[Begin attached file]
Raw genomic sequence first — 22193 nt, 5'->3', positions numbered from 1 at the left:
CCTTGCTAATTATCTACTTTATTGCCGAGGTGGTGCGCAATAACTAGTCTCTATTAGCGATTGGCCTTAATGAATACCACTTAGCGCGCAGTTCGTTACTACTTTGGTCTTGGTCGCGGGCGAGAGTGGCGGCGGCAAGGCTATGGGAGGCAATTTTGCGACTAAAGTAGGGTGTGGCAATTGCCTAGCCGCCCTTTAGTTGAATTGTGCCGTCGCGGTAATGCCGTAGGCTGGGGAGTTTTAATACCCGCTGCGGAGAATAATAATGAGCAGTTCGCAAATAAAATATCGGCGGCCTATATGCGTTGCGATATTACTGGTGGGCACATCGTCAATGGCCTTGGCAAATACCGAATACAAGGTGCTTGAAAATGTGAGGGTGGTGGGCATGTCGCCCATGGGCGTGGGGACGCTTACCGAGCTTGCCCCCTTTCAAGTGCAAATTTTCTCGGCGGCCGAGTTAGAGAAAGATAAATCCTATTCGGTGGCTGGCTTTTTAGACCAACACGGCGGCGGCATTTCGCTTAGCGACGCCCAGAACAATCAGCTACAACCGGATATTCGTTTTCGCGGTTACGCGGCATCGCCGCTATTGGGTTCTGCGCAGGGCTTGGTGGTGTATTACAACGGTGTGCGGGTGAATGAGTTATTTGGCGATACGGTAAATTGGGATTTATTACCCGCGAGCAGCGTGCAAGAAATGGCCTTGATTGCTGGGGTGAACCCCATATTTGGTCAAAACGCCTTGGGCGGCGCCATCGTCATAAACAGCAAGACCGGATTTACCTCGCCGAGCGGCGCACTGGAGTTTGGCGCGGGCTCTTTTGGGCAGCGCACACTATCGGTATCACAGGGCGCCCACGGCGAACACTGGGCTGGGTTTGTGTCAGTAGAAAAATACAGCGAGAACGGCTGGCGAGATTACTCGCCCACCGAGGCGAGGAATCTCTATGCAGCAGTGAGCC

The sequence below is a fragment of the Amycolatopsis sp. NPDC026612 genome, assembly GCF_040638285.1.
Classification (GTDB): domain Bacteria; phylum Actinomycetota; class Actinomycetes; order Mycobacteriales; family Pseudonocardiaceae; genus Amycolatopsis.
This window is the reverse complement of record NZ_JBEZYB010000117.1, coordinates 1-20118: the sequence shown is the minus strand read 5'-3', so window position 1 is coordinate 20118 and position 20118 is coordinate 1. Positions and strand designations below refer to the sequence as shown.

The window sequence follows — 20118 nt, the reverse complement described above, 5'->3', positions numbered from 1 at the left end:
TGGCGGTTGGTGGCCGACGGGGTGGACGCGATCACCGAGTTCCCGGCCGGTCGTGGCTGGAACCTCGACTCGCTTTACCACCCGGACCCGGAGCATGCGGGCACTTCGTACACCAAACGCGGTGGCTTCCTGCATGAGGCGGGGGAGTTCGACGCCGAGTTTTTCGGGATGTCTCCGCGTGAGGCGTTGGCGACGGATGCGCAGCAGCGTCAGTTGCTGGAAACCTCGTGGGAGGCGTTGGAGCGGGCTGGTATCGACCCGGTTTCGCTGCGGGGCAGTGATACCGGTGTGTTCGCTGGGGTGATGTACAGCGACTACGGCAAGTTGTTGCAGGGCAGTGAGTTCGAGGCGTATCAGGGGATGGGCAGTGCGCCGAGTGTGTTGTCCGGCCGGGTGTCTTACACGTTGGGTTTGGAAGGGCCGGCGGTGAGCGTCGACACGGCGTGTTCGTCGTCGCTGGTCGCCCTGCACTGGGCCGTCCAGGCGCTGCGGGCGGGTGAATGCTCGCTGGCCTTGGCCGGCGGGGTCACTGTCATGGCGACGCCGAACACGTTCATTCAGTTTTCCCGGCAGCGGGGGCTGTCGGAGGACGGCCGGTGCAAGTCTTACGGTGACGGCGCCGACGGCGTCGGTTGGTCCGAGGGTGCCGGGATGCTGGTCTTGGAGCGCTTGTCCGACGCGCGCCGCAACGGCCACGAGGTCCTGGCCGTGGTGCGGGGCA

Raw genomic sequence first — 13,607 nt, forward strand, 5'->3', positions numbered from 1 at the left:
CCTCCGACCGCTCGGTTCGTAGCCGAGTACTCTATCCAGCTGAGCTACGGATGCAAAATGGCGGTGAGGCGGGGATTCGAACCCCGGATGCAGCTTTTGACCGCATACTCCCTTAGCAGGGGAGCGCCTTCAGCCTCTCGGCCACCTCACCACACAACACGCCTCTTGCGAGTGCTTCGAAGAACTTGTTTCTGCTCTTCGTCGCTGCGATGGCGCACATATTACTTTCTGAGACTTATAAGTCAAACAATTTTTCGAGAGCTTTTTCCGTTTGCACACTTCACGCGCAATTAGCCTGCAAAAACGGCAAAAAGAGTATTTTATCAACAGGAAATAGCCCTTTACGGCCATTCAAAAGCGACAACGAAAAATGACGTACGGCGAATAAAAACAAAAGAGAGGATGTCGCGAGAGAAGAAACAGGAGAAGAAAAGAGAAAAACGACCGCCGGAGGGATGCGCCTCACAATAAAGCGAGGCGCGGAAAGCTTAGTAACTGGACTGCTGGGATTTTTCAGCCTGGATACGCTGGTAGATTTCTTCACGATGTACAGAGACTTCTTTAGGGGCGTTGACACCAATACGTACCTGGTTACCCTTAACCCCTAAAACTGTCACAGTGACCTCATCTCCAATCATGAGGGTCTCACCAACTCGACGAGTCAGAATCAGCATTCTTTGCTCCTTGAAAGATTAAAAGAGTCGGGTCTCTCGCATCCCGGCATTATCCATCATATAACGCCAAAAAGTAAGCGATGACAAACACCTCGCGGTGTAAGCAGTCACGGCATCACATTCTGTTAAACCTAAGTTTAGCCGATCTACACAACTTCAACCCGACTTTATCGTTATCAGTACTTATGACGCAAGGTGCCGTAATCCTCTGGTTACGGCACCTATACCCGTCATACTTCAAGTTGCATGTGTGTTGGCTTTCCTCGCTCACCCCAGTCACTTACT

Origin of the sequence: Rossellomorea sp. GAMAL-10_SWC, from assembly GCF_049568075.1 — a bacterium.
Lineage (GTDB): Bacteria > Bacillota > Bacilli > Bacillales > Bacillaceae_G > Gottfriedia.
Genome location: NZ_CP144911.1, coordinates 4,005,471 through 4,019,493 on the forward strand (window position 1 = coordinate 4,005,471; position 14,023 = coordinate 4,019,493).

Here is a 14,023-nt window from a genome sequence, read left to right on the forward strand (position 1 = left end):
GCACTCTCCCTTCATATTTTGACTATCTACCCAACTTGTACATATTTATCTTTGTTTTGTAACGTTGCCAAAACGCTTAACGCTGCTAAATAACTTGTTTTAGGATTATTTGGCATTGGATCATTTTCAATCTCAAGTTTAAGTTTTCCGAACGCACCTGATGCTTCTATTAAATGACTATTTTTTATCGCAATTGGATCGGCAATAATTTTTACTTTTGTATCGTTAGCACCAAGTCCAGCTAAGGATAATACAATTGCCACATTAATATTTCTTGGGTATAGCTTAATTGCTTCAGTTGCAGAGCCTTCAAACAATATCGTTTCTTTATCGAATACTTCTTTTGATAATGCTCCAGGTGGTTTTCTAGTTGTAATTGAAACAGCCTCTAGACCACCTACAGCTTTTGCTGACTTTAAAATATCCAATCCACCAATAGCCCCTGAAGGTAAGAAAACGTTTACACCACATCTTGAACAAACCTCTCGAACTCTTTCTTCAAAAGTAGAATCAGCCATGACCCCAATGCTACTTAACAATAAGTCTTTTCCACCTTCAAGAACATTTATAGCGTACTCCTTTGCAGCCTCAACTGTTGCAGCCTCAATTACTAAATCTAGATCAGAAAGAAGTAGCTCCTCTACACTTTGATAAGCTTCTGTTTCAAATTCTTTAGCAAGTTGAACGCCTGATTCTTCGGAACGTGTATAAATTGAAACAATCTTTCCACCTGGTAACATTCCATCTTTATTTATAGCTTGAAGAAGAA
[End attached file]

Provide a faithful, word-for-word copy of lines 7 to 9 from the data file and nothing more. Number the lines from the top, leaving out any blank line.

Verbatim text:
TGGCGGTTGGTGGCCGACGGGGTGGACGCGATCACCGAGTTCCCGGCCGGTCGTGGCTGGAACCTCGACTCGCTTTACCACCCGGACCCGGAGCATGCGGGCACTTCGTACACCAAACGCGGTGGCTTCCTGCATGAGGCGGGGGAGTTCGACGCCGAGTTTTTCGGGATGTCTCCGCGTGAGGCGTTGGCGACGGATGCGCAGCAGCGTCAGTTGCTGGAAACCTCGTGGGAGGCGTTGGAGCGGGCTGGTATCGACCCGGTTTCGCTGCGGGGCAGTGATACCGGTGTGTTCGCTGGGGTGATGTACAGCGACTACGGCAAGTTGTTGCAGGGCAGTGAGTTCGAGGCGTATCAGGGGATGGGCAGTGCGCCGAGTGTGTTGTCCGGCCGGGTGTCTTACACGTTGGGTTTGGAAGGGCCGGCGGTGAGCGTCGACACGGCGTGTTCGTCGTCGCTGGTCGCCCTGCACTGGGCCGTCCAGGCGCTGCGGGCGGGTGAATGCTCGCTGGCCTTGGCCGGCGGGGTCACTGTCATGGCGACGCCGAACACGTTCATTCAGTTTTCCCGGCAGCGGGGGCTGTCGGAGGACGGCCGGTGCAAGTCTTACGGTGACGGCGCCGACGGCGTCGGTTGGTCCGAGGGTGCCGGGATGCTGGTCTTGGAGCGCTTGTCCGACGCGCGCCGCAACGGCCACGAGGTCCTGGCCGTGGTGCGGGGCA

Raw genomic sequence first — 13,607 nt, forward strand, 5'->3', positions numbered from 1 at the left:
CCTCCGACCGCTCGGTTCGTAGCCGAGTACTCTATCCAGCTGAGCTACGGATGCAAAATGGCGGTGAGGCGGGGATTCGAACCCCGGATGCAGCTTTTGACCGCATACTCCCTTAGCAGGGGAGCGCCTTCAGCCTCTCGGCCACCTCACCACACAACACGCCTCTTGCGAGTGCTTCGAAGAACTTGTTTCTGCTCTTCGTCGCTGCGATGGCGCACATATTACTTTCTGAGACTTATAAGTCAAACAATTTTTCGAGAGCTTTTTCCGTTTGCACACTTCACGCGCAATTAGCCTGCAAAAACGGCAAAAAGAGTATTTTATCAACAGGAAATAGCCCTTTACGGCCATTCAAAAGCGACAACGAAAAATGACGTACGGCGAATAAAAACAAAAGAGAGGATGTCGCGAGAGAAGAAACAGGAGAAGAAAAGAGAAAAACGACCGCCGGAGGGATGCGCCTCACAATAAAGCGAGGCGCGGAAAGCTTAGTAACTGGACTGCTGGGATTTTTCAGCCTGGATACGCTGGTAGATTTCTTCACGATGTACAGAGACTTCTTTAGGGGCGTTGACACCAATACGTACCTGGTTACCCTTAACCCCTAAAACTGTCACAGTGACCTCATCTCCAATCATGAGGGTCTCACCAACTCGACGAGTCAGAATCAGCATTCTTTGCTCCTTGAAAGATTAAAAGAGTCGGGTCTCTCGCATCCCGGCATTATCCATCATATAACGCCAAAAAGTAAGCGATGACAAACACCTCGCGGTGTAAGCAGTCACGGCATCACATTCTGTTAAACCTAAGTTTAGCCGATCTACACAACTTCAACCCGACTTTATCGTTATCAGTACTTATGACGCAAGGTGCCGTAATCCTCTGGTTACGGCACCTATACCCGTCATACTTCAAGTTGCATGTGTGTTGGCTTTCCTCGCTCACCCCAGTCACTTACT